Separately, seven of the 19 analyses (36.8%) recorded no significant difference between people with schizophrenia and controls on bone turnover markers. For example, two studies reported no significant difference in OC between the schizophrenia group and the control group [62, 64]. A Turkish study investigated ALP in 30 premenopausal females with schizophrenia and 40 healthy controls and observed no significant difference in ALP between the groups [49]. A study conducted in China with 70 males with schizophrenia and 56 controls reported no significant difference in BAP [65]. The remaining three analyses stratified by sex reported no significant difference in TRACP-5b [84], ALPH and TRAP [82] for men with schizophrenia compared with controls.

In summary, of 19 analyses, 63.2% indicated a significant relationship between schizophrenia and bone turnover markers compared to controls, while 36.8% did not observe any significant association. From 12 significant studies, 50% reported this association in women, 41.7% in both sexes and 8.3% in men. These results suggest that people with schizophrenia have significantly higher bone turnover markers (resorption and formation markers) compared to the healthy controls.

Meta-analyses

BMD

Of 17 studies examining associations between schizophrenia and BMD that were considered for meta-analyses, seven studies were removed due to information deficiency or heterogeneity. Four studies [49, 60, 61, 69] did not report mean BMD for people with schizophrenia or control groups. In addition, three studies used methods other than DXA to ascertain BMD [63, 65, 74] thus, they were excluded. One study [73] reported BMD at the lumbar spine for L1-L4 range, and we considered L4 for this analysis consistent with the previously published systematic reviews [40, 41]. Thus, ten analyses were included in the meta-analyses to examine associations between schizophrenia and BMD.

Pooled results for lumbar spine BMD

The pooled lumbar spine BMD for females was calculated from nine [50, 62, 64, 66, 67, 70,71,72,73] studies, including 680 participants.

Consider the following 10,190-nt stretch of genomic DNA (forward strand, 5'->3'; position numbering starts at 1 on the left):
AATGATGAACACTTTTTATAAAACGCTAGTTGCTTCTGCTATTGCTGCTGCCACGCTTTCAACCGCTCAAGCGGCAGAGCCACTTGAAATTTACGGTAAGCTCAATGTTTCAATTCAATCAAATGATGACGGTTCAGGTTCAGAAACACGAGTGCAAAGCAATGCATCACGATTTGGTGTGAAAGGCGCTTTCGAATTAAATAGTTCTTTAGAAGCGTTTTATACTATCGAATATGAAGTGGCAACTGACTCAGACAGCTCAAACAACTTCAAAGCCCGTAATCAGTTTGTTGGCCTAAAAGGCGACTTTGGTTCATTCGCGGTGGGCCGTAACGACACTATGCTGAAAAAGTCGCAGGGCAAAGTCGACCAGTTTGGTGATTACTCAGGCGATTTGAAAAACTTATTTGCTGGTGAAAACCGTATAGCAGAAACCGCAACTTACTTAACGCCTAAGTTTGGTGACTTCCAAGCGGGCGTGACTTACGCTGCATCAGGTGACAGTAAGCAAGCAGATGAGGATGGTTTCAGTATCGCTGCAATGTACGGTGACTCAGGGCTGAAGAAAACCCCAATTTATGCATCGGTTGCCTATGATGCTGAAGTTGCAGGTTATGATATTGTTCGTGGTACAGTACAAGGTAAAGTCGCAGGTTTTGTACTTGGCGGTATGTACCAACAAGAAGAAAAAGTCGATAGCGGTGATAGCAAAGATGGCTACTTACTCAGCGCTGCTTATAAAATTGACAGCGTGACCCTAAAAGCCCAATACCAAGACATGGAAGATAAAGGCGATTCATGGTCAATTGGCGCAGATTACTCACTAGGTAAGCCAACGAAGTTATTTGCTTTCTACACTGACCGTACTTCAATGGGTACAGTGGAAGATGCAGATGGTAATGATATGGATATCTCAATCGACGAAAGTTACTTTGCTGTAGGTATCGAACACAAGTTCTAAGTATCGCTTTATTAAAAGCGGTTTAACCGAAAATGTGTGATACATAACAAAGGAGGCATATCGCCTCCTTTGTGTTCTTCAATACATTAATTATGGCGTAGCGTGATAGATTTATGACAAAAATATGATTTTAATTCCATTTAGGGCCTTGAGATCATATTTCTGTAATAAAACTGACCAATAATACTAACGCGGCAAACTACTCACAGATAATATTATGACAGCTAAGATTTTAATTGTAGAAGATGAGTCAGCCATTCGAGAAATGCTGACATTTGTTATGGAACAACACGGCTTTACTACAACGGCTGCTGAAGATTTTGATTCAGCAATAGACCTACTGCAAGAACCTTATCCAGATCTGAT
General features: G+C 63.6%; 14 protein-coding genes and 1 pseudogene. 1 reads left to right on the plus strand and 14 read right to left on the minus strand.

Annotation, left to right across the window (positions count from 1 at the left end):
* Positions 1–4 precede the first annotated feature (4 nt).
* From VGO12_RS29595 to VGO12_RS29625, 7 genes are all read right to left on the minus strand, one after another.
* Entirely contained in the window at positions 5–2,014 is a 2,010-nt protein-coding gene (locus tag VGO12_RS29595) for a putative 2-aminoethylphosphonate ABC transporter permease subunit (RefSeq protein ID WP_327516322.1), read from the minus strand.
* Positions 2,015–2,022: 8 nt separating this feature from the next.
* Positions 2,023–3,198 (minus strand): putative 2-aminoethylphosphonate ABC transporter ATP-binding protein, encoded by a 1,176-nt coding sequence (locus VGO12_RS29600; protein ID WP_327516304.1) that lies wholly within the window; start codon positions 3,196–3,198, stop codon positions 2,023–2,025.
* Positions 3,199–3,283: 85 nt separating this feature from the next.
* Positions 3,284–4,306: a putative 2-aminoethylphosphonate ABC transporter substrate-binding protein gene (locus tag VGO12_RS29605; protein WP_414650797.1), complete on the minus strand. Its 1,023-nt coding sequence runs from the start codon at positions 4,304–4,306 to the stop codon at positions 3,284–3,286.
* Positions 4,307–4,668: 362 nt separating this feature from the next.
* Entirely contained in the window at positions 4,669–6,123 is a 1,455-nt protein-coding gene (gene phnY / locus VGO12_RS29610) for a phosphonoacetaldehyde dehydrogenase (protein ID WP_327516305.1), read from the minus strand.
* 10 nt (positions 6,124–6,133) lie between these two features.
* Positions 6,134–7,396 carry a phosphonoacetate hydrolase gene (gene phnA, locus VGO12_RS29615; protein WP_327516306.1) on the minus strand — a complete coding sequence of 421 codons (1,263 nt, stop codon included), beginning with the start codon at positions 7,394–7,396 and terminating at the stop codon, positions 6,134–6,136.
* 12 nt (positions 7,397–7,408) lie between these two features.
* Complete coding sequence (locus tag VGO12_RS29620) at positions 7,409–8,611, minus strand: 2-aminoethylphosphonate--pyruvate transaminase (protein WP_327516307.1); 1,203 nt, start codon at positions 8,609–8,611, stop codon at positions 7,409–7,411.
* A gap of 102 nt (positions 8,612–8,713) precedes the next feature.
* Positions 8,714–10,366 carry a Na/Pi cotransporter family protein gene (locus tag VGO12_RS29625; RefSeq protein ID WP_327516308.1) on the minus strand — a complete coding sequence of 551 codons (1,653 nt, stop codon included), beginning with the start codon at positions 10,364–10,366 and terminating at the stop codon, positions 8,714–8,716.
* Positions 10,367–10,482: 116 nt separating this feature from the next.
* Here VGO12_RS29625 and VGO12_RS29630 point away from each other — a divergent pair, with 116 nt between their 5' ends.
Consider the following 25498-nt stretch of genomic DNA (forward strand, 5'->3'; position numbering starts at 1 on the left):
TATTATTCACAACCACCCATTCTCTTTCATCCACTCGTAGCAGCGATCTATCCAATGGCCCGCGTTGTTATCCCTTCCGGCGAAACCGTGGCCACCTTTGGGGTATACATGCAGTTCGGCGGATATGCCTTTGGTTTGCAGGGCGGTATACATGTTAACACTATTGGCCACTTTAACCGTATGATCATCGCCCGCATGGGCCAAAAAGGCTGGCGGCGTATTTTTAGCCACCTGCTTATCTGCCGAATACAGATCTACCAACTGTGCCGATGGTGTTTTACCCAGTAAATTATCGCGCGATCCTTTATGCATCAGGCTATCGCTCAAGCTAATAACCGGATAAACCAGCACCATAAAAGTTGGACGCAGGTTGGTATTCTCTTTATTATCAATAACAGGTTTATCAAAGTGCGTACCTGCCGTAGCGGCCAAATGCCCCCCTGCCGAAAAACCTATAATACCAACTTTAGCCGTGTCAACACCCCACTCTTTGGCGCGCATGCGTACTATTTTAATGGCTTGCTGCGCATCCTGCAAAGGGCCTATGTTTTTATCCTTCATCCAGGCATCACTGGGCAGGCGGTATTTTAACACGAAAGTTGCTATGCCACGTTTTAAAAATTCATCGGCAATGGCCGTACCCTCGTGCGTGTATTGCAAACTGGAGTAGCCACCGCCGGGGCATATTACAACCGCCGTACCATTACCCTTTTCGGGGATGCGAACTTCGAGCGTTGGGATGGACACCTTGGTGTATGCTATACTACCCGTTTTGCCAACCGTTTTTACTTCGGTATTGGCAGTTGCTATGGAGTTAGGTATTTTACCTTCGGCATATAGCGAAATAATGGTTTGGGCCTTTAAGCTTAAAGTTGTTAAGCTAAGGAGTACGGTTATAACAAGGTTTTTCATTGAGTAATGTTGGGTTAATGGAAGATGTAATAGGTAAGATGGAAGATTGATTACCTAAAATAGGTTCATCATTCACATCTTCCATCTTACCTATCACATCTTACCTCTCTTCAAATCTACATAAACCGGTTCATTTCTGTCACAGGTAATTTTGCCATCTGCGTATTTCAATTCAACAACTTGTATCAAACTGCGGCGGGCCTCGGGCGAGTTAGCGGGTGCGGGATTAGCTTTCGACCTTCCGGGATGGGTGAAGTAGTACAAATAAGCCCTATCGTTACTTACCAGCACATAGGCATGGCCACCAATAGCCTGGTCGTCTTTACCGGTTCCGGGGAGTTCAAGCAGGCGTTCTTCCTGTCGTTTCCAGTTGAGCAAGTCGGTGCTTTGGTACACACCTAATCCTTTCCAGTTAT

Women with schizophrenia had lower BMD (SMD –0.50, 95% CI –1.05, –0.05) compared to controls, with evidence of heterogeneity (I2 = 90.79%, H2 = 10.86). The pooled lumbar spine BMD for males that was calculated from ten studies [50, 62, 64, 66,67,68, 70,71,72,73] including 733 participants, and showed that men with schizophrenia have lower BMD (SMD –1.00, 95% CI –1.99, –0.01) compared to controls, but with high heterogeneity (I2 = 97.02%, H2 = 33.59).

The overall pooled lumbar spine BMD from 19 analyses of included studies [50, 62, 64, 66,67,68, 70,71,72,73] (N = 1413) showed that adults with schizophrenia have lower BMD (SMD –0.74, 95% CI –1.27, –0.20). The overall effect size test (Z = –2.71, p = 0.01) showed that there is a significant association between schizophrenia and lumbar BMD.

The test of group differences by sex was not significant (Q = 0.75, p = 0.39); heterogeneity was observed (I2 = 95.09%, H2 = 20.36).

Publication bias was assessed using Egger’s bias tests (Z = –6.40, p ≤ 0.001) and Begg-Mazumdar: Kendall’s s (Z = –2.52, p = 0.014) and rejected the symmetry of the funnel plot (Fig. 3). Thus, sensitivity analyses were performed to explore the potential sources of the heterogeneity. Subgroup analyses were conducted for publication year and participant size (including samples and controls). Lower heterogeneity was observed when studies [64, 68, 70] with less than 40 in each analysis were removed for women (I2 = 54.81%), men (I2 = 0.00%) and overall (I2 = 37.77%). Meta trim-and-fill reported three hypothetical studies were estimated to be missing. After imputing for those studies, overall bias-adjusted SMD was –0.28 (95% CI –1.07, 0.52) in comparison to the earlier observed SMD –0.74 (95% CI –1.27, –0.20). The bias-adjusted SMD was not significant, indicating that the impact of publication bias was high; in that imputing the missing studies changed the overall result (Fig. 4).

Fig. 3: Forest plot for standardised mean differences in BMD at the lumbar spine in people with schizophrenia.
figure 3

SMD < 0 suggests that people with schizophrenia have lower BMD as compared to people without schizophrenia. SMD > 0 suggests that people with schizophrenia have higher BMD as compared to people without schizophrenia. SMD = 0 suggests that BMD is the same for both groups.

Fig. 4: Funnel plot (trim and fill).
figure 4

Publication bias assessment plot with trim and fill for lumbar spine in schizophrenia versus controls.

Pooled results for femoral neck BMD